Fianna Fáil TD for Limerick Niall Collins has slammed the government for failing to bring forward amendments to legislation to make the tax relief for drivers and passengers with disabilities more accessible.

Deputy Collins raised the issue in the Dáil this week following correspondence from the Office of the Ombudsman, which raised concerns about the current scheme.

“I have had a number of people contact my office, angry and frustrated that despite their severe disabilities they have failed to secure the primary medical certificate needed to be approved for the tax relief for drivers and passengers with disabilities. This scheme provides a number of tax reliefs to help buy specially constructed or adapted vehicles”, said Deputy Collins.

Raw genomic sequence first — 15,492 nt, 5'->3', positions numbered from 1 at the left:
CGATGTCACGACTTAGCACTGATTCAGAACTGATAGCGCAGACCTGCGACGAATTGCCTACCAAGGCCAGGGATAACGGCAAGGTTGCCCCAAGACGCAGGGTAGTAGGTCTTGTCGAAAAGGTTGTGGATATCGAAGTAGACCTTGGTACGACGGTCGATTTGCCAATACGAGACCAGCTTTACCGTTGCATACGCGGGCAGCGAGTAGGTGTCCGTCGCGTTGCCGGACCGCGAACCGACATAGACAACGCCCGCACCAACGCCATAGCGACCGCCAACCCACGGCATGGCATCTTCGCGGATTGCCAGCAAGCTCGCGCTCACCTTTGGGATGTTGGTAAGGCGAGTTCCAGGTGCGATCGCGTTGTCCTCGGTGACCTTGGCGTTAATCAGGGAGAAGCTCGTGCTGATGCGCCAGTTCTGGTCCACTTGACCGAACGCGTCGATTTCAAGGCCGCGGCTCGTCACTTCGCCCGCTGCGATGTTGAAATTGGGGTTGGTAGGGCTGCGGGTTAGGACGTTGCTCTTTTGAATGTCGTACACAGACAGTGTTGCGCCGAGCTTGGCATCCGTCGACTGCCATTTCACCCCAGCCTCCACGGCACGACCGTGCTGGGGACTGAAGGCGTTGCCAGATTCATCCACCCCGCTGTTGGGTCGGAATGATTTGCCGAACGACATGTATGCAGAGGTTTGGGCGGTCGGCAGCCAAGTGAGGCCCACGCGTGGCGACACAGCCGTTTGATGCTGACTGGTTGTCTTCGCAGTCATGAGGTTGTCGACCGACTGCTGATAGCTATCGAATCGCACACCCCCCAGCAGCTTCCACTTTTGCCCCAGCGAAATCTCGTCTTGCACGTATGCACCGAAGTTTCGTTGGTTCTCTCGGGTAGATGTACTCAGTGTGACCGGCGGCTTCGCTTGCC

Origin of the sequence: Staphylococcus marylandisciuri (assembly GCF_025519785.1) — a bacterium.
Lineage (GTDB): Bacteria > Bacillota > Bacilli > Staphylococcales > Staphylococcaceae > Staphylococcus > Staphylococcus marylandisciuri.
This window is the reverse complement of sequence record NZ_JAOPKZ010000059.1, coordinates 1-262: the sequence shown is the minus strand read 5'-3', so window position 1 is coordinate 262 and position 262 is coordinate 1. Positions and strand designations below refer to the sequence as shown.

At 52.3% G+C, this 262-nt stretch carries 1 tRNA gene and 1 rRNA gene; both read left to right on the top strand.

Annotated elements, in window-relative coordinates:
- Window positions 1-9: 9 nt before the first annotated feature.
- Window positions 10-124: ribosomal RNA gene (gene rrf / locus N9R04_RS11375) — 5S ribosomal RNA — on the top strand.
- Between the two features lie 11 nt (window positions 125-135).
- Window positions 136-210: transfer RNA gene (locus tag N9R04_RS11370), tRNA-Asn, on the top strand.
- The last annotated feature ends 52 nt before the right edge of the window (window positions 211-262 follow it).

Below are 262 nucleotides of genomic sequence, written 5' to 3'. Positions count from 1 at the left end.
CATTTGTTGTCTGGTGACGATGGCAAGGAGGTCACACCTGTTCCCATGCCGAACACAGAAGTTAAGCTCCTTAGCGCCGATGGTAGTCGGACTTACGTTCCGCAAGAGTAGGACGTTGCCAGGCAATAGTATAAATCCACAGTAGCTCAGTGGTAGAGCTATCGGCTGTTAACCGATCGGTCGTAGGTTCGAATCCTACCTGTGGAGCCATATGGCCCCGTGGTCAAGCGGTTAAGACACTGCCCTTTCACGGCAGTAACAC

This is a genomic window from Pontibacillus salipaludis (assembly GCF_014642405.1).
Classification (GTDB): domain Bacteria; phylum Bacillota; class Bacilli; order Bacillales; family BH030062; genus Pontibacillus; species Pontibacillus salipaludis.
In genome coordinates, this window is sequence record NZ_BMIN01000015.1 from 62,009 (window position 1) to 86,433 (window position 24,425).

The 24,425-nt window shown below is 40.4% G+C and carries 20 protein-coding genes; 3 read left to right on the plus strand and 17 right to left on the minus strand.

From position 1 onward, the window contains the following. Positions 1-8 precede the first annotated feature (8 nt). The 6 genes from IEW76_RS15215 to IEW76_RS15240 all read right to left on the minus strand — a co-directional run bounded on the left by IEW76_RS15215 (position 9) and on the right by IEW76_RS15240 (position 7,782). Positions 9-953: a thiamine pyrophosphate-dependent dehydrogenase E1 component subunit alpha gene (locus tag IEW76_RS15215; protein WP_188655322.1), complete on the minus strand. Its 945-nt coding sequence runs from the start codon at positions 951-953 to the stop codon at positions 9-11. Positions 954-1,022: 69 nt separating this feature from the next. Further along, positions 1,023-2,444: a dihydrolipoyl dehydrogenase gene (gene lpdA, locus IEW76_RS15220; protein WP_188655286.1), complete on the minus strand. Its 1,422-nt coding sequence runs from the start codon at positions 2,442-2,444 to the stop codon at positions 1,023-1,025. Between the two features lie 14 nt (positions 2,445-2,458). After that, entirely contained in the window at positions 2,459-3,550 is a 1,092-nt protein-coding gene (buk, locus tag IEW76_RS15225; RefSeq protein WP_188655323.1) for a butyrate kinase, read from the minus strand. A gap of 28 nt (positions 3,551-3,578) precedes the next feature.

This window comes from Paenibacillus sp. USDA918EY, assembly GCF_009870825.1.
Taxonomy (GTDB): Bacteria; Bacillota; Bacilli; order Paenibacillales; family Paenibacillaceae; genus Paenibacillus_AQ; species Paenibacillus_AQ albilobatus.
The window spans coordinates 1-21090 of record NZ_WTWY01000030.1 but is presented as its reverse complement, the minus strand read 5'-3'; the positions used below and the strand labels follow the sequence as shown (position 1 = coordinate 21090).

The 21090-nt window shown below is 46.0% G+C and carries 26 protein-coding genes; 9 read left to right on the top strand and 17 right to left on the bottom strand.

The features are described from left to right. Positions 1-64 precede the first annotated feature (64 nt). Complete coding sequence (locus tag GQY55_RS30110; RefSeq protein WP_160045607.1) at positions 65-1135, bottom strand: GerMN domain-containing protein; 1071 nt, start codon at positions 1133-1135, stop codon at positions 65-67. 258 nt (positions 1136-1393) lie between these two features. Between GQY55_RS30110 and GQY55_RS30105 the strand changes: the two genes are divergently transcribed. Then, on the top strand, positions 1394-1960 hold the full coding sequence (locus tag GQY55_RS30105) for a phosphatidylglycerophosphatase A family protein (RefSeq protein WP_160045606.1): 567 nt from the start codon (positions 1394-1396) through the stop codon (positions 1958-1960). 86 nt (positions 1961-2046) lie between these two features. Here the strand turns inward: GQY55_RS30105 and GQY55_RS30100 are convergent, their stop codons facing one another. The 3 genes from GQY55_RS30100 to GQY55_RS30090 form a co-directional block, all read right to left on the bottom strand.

“This is an issue that arises time and time again and I contacted the Office of the Ombudsman to highlight my concerns that people with genuinely severe disabilities are being refused access to this scheme. This has a major impact on their independence and the process itself can be very cumbersome and stressful.

“In his reply to me, the Ombudsman Peter Tyndall describes the current system as “overly rigid and inflexible” and goes on to say that it “may well be causing inequity”. He also stated that he had already raised these issues with the Department of Finance and has written to the Minister for Finance and the Minister with Special Responsibility for Disability Issues to express his concerns and to suggest that an amendment to the current scheme be made.

“The fact that no amendment has been forthcoming from the government is a clear indication that this is simply not a priority. This is a serious issue for people with disabilities and I, along with my party colleagues will continue to pursue this and with work to bring forward an amendment which can ensure that those who should be entitled to this tax relief can access it”, concluded Deputy Collins.